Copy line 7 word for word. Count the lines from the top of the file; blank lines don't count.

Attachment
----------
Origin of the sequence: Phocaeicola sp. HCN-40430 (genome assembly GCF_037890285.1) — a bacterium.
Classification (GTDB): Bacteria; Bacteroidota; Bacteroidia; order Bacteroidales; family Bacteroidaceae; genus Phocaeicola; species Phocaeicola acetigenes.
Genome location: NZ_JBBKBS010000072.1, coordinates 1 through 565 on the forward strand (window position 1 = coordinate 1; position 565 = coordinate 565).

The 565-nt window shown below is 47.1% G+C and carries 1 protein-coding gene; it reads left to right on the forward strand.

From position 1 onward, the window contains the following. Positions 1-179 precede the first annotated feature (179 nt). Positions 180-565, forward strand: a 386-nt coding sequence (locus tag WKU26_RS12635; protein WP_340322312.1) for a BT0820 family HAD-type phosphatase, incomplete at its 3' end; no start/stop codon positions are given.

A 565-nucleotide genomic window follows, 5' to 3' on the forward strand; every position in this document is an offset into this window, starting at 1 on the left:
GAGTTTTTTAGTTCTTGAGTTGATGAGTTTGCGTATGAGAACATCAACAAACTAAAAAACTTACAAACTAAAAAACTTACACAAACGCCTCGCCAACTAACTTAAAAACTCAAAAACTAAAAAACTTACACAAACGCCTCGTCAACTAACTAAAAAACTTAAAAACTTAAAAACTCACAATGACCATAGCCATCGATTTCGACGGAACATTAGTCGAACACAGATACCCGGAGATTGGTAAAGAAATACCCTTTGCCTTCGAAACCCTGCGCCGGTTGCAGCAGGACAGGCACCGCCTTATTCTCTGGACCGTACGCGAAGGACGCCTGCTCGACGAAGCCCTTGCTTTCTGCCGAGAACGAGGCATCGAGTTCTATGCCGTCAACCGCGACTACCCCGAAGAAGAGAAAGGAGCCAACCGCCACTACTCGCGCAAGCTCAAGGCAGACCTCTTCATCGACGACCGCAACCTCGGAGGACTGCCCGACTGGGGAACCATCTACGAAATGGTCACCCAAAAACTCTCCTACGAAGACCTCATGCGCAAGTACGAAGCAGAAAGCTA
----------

GAGTTTTTTAGTTCTTGAGTTGATGAGTTTGCGTATGAGAACATCAACAAACTAAAAAACTTACAAACTAAAAAACTTACACAAACGCCTCGCCAACTAACTTAAAAACTCAAAAACTAAAAAACTTACACAAACGCCTCGTCAACTAACTAAAAAACTTAAAAACTTAAAAACTCACAATGACCATAGCCATCGATTTCGACGGAACATTAGTCGAACACAGATACCCGGAGATTGGTAAAGAAATACCCTTTGCCTTCGAAACCCTGCGCCGGTTGCAGCAGGACAGGCACCGCCTTATTCTCTGGACCGTACGCGAAGGACGCCTGCTCGACGAAGCCCTTGCTTTCTGCCGAGAACGAGGCATCGAGTTCTATGCCGTCAACCGCGACTACCCCGAAGAAGAGAAAGGAGCCAACCGCCACTACTCGCGCAAGCTCAAGGCAGACCTCTTCATCGACGACCGCAACCTCGGAGGACTGCCCGACTGGGGAACCATCTACGAAATGGTCACCCAAAAACTCTCCTACGAAGACCTCATGCGCAAGTACGAAGCAGAAAGCTA